<realfun>, I want a copy of that photo too! i hope he's learned some valuable lessons. You have however, touched on an important part of this book--it's not erotic. I think it is the first book I've ever written that is hard-on-free. It gets you hot to write, and that's when you get to turn yourself on! I'm glad you liked my part about the various formulas for publishing success. It sounds funny, but it's actually pure realism. I was SO SICk of reading those writers guides that act like with a lot of creative inspriation and hard work, you too, can end up on the NYT bestseller list. People should know the truth about the mechanics of a bestseller ( which certainly does include hard work, but which involves a lot more than good ideas and elbow grease.)
musing generally (satyr) Wed 27 Jun 01 12:36
Susie Bright (sueb) Wed 27 Jun 01 19:20
you know, if you want to ask me about my expereinces with Coyote, or anything directly, it would make me feel like I'm not just talking to myself. If we were in a room together, speaking, would you do the same? I find it bewildering, and then I wonder if you're trying to point out that you're bored or something.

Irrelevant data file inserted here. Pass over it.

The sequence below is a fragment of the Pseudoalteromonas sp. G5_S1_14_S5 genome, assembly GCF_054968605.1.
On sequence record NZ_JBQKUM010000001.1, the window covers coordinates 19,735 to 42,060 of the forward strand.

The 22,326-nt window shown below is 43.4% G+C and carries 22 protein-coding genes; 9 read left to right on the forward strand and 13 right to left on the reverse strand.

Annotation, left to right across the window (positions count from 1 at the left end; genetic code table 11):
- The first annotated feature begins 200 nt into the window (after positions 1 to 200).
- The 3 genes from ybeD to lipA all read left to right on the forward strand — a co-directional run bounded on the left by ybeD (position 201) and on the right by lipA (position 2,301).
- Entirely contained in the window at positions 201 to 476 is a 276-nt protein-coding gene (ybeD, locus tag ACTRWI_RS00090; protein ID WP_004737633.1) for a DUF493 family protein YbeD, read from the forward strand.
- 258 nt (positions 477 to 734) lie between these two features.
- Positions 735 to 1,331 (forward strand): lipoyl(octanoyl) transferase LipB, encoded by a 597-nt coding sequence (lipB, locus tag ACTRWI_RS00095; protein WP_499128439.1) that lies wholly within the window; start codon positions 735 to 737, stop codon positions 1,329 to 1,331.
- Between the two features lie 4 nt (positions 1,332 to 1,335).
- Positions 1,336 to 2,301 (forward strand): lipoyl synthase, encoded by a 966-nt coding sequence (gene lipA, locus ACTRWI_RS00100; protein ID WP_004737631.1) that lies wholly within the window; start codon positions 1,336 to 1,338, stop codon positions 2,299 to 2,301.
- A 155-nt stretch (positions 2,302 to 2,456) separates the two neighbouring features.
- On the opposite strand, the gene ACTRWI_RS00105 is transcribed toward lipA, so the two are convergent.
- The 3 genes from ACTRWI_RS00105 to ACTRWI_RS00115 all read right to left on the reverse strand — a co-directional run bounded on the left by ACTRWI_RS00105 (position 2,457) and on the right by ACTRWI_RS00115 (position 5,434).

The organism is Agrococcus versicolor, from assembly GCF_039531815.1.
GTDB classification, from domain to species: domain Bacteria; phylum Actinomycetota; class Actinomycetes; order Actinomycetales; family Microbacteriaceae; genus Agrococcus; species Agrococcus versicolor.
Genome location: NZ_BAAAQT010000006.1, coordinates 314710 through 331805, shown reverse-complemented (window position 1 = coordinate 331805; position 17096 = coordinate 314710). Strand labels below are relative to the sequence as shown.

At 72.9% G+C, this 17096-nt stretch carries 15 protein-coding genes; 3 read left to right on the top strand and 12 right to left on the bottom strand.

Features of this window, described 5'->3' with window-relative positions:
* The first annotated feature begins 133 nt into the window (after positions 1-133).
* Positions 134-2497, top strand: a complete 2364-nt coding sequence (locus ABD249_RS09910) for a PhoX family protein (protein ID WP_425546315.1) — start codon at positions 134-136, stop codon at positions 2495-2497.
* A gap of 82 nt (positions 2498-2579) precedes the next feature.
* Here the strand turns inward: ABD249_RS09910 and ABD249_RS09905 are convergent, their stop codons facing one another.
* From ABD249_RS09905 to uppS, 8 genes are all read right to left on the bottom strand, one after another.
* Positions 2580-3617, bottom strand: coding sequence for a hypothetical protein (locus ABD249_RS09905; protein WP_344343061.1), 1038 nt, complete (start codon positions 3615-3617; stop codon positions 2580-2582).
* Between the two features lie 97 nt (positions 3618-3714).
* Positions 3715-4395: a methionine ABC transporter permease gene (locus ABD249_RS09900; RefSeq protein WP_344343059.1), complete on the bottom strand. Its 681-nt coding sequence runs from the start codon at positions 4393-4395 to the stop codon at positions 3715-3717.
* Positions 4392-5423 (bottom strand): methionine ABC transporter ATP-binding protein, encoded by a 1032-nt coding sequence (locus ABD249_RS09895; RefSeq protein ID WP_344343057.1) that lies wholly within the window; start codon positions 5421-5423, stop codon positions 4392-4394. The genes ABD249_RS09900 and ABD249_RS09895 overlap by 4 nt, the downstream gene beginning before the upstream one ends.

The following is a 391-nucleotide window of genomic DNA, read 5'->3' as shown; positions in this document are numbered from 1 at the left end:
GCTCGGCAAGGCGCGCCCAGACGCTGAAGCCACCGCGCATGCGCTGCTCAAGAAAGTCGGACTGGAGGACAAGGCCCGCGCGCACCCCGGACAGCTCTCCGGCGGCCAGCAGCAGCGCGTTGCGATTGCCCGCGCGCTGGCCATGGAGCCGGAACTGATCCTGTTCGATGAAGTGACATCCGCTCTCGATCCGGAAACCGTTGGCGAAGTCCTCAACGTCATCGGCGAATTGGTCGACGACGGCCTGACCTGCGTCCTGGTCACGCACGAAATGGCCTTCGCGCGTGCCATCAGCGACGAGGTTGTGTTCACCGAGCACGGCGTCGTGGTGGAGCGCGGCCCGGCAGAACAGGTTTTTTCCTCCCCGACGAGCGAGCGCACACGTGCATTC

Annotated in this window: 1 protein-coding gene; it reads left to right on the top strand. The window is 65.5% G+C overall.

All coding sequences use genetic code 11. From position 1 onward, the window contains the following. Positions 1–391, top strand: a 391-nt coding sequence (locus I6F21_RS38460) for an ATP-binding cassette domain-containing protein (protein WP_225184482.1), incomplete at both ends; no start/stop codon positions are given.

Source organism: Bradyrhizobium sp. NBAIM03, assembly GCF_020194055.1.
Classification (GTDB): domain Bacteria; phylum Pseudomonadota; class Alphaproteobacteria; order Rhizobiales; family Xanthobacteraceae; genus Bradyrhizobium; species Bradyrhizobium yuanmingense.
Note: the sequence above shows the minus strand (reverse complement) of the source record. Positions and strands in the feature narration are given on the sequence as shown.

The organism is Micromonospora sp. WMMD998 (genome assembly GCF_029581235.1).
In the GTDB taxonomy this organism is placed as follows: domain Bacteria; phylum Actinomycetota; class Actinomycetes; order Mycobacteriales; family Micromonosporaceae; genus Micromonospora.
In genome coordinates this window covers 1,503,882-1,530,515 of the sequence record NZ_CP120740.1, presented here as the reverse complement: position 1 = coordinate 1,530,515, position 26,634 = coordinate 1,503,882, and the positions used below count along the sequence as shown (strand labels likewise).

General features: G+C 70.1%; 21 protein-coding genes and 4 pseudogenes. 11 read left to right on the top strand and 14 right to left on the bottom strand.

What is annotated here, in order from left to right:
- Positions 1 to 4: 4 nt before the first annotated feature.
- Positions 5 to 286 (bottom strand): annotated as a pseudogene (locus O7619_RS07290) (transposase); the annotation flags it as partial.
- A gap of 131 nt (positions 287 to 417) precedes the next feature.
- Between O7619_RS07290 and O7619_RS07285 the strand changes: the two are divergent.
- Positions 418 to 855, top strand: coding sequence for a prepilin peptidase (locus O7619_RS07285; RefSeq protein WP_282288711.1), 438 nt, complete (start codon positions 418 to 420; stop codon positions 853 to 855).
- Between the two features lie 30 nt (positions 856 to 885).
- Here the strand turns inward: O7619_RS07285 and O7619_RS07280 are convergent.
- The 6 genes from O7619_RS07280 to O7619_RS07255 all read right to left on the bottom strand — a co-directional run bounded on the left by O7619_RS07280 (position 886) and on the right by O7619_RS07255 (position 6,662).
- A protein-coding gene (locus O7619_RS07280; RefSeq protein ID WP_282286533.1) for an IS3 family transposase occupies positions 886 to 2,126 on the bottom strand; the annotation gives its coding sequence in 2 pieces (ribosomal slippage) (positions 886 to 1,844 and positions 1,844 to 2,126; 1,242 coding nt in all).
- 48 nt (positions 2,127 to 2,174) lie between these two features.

musing generally (satyr) Thu 28 Jun 01 10:33
Ooooops! Yes, I can see how you might feel that way. I wasn't aware that you had experiences with COYOTE, but I probably should have anticipated it. Yes, it would be interesting to hear about. And no more tangents; I promise!
Gail Williams (gail) Thu 28 Jun 01 10:54
I didn't know that either. I always think of Margo StJames or maybe Carol Leigh when I think of Coyote.
Mark Binder (realfun) Thu 28 Jun 01 19:09
I'm curious, Susie, was the non-erectile, non-moist component of the book part of the deal? (I can just imagine some editorial board saying, "Whooah, we can't have it be arousing... Then we'd be publishing a dirty book. Not a (wink) "dirty" book...")
Susie Bright (sueb) Fri 29 Jun 01 07:21